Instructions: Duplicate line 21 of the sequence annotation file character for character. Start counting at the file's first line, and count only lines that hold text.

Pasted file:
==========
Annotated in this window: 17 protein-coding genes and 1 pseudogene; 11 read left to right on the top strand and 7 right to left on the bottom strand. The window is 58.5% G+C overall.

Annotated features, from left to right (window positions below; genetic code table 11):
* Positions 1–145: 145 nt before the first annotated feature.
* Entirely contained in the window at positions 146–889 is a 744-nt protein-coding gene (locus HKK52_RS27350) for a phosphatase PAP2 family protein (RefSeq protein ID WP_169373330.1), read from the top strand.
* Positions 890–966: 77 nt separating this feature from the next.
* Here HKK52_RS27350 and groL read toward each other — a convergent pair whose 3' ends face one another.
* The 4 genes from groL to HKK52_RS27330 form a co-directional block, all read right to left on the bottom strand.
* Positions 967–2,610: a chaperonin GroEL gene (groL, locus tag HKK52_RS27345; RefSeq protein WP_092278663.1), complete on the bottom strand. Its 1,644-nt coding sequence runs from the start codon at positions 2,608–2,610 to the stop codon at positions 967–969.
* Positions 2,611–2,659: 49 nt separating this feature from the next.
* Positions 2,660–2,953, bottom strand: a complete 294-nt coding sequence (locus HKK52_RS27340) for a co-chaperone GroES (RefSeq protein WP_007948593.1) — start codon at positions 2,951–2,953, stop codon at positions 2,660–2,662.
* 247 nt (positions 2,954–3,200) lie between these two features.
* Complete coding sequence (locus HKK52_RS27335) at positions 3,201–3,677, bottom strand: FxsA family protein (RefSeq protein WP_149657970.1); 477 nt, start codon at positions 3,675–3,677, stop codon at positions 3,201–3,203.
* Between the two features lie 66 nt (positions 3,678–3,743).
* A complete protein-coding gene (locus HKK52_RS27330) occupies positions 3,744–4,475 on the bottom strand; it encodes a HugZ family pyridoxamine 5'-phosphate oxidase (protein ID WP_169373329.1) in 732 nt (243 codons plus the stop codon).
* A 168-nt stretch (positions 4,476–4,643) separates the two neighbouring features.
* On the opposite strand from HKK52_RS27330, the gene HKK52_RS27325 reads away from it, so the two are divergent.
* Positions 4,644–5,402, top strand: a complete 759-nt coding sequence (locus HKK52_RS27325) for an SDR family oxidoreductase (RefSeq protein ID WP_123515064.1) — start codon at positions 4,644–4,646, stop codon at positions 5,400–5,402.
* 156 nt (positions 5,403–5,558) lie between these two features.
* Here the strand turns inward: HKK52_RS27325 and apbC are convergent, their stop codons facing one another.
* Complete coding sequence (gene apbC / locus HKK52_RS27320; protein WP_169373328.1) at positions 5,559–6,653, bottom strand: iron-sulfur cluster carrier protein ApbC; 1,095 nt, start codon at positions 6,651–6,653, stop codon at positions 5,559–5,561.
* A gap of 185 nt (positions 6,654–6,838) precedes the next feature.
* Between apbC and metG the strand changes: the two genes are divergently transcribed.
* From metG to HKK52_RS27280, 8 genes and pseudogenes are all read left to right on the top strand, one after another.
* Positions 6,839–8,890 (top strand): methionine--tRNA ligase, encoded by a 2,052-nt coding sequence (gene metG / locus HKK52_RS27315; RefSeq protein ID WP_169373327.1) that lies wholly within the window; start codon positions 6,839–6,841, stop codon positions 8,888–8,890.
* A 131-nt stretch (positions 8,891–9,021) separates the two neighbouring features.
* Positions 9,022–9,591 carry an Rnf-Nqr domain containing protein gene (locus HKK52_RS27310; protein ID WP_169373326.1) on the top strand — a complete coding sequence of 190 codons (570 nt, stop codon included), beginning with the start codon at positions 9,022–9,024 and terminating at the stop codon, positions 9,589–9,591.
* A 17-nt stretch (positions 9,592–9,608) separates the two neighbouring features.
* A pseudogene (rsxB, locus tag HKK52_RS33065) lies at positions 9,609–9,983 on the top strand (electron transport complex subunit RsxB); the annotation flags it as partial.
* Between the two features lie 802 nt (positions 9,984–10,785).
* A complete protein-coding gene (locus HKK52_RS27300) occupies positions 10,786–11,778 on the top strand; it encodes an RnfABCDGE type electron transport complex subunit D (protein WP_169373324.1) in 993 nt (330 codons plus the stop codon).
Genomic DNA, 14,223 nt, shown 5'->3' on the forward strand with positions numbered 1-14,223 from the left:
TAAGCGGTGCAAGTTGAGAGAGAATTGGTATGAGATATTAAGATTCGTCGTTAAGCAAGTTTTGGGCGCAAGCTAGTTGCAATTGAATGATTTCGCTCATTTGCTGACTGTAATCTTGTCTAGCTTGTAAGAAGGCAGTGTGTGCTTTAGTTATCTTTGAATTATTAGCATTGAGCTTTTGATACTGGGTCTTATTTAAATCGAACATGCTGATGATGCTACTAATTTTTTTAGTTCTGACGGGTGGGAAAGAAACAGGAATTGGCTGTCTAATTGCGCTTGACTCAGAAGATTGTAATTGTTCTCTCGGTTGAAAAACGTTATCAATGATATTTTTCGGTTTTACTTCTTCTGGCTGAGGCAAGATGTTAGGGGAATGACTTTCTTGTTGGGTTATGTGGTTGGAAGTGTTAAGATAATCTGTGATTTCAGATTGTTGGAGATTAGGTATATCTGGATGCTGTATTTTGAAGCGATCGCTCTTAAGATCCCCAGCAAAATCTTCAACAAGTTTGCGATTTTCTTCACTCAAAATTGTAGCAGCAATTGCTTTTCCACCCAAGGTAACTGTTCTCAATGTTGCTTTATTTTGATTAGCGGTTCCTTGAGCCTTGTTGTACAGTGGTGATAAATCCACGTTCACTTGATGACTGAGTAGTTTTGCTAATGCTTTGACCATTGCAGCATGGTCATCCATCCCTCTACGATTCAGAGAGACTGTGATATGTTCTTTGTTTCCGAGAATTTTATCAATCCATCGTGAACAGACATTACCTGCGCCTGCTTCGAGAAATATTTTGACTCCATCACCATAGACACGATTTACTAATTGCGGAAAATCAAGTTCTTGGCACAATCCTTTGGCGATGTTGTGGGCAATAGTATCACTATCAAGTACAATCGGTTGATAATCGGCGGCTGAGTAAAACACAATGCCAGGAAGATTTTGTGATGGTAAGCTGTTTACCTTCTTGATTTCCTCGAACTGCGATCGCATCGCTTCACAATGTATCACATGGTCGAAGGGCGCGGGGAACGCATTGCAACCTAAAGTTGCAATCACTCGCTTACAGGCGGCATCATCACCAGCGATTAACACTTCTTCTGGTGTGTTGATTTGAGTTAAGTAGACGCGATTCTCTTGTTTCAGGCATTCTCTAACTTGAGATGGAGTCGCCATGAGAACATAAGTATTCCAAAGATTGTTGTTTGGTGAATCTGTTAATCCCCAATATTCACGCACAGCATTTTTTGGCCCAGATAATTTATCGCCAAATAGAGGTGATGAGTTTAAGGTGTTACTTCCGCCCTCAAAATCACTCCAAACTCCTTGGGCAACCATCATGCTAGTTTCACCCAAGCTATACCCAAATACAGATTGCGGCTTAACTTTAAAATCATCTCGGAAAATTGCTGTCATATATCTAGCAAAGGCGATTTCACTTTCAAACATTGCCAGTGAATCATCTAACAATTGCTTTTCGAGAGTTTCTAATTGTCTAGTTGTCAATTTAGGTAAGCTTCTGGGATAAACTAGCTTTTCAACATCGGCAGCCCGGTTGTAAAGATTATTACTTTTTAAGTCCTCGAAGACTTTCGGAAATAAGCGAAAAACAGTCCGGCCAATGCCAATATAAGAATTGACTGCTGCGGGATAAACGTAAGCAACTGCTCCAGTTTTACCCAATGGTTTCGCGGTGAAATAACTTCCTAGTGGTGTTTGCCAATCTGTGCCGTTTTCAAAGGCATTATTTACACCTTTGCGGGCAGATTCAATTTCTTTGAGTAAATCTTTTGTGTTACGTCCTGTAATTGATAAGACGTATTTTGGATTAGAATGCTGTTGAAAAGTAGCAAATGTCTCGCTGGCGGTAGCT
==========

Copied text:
* A gap of 185 nt (positions 6,654–6,838) precedes the next feature.